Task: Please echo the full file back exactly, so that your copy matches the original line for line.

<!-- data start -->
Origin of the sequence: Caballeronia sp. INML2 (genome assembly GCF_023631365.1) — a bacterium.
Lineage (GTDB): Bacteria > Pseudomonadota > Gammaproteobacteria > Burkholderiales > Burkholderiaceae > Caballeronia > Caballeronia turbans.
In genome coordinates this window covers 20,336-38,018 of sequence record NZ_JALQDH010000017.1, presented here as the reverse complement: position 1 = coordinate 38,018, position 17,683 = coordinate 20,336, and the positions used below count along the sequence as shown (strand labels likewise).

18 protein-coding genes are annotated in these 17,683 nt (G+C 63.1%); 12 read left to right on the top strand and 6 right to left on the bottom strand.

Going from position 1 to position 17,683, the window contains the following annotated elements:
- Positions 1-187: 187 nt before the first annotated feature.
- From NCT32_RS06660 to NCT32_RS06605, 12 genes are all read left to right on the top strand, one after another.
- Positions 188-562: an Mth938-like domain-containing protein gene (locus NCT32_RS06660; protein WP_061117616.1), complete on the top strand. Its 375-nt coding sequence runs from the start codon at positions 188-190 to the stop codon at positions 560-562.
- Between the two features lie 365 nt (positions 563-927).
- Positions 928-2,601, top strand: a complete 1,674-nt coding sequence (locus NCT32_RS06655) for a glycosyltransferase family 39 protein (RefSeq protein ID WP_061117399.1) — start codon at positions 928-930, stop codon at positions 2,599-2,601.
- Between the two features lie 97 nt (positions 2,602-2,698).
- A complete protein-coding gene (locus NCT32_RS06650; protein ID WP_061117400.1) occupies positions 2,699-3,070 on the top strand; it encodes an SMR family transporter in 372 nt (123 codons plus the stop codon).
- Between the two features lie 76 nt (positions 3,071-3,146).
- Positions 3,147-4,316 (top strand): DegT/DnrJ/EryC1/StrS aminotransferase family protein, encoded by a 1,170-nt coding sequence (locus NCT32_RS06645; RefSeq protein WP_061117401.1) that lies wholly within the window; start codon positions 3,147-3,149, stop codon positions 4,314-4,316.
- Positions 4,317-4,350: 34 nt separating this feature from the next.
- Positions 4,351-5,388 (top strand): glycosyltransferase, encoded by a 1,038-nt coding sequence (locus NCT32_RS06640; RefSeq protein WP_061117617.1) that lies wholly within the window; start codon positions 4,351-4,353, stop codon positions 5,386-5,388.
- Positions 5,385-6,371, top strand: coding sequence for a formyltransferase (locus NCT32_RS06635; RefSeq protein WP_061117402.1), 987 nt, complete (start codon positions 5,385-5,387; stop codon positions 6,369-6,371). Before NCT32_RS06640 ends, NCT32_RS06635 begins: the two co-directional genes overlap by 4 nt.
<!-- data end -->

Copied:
Origin of the sequence: Caballeronia sp. INML2 (genome assembly GCF_023631365.1) — a bacterium.
Lineage (GTDB): Bacteria > Pseudomonadota > Gammaproteobacteria > Burkholderiales > Burkholderiaceae > Caballeronia > Caballeronia turbans.
In genome coordinates this window covers 20,336-38,018 of sequence record NZ_JALQDH010000017.1, presented here as the reverse complement: position 1 = coordinate 38,018, position 17,683 = coordinate 20,336, and the positions used below count along the sequence as shown (strand labels likewise).

18 protein-coding genes are annotated in these 17,683 nt (G+C 63.1%); 12 read left to right on the top strand and 6 right to left on the bottom strand.

Going from position 1 to position 17,683, the window contains the following annotated elements:
- Positions 1-187: 187 nt before the first annotated feature.
- From NCT32_RS06660 to NCT32_RS06605, 12 genes are all read left to right on the top strand, one after another.
- Positions 188-562: an Mth938-like domain-containing protein gene (locus NCT32_RS06660; protein WP_061117616.1), complete on the top strand. Its 375-nt coding sequence runs from the start codon at positions 188-190 to the stop codon at positions 560-562.
- Between the two features lie 365 nt (positions 563-927).
- Positions 928-2,601, top strand: a complete 1,674-nt coding sequence (locus NCT32_RS06655) for a glycosyltransferase family 39 protein (RefSeq protein ID WP_061117399.1) — start codon at positions 928-930, stop codon at positions 2,599-2,601.
- Between the two features lie 97 nt (positions 2,602-2,698).
- A complete protein-coding gene (locus NCT32_RS06650; protein ID WP_061117400.1) occupies positions 2,699-3,070 on the top strand; it encodes an SMR family transporter in 372 nt (123 codons plus the stop codon).
- Between the two features lie 76 nt (positions 3,071-3,146).
- Positions 3,147-4,316 (top strand): DegT/DnrJ/EryC1/StrS aminotransferase family protein, encoded by a 1,170-nt coding sequence (locus NCT32_RS06645; RefSeq protein WP_061117401.1) that lies wholly within the window; start codon positions 3,147-3,149, stop codon positions 4,314-4,316.
- Positions 4,317-4,350: 34 nt separating this feature from the next.
- Positions 4,351-5,388 (top strand): glycosyltransferase, encoded by a 1,038-nt coding sequence (locus NCT32_RS06640; RefSeq protein WP_061117617.1) that lies wholly within the window; start codon positions 4,351-4,353, stop codon positions 5,386-5,388.
- Positions 5,385-6,371, top strand: coding sequence for a formyltransferase (locus NCT32_RS06635; RefSeq protein WP_061117402.1), 987 nt, complete (start codon positions 5,385-5,387; stop codon positions 6,369-6,371). Before NCT32_RS06640 ends, NCT32_RS06635 begins: the two co-directional genes overlap by 4 nt.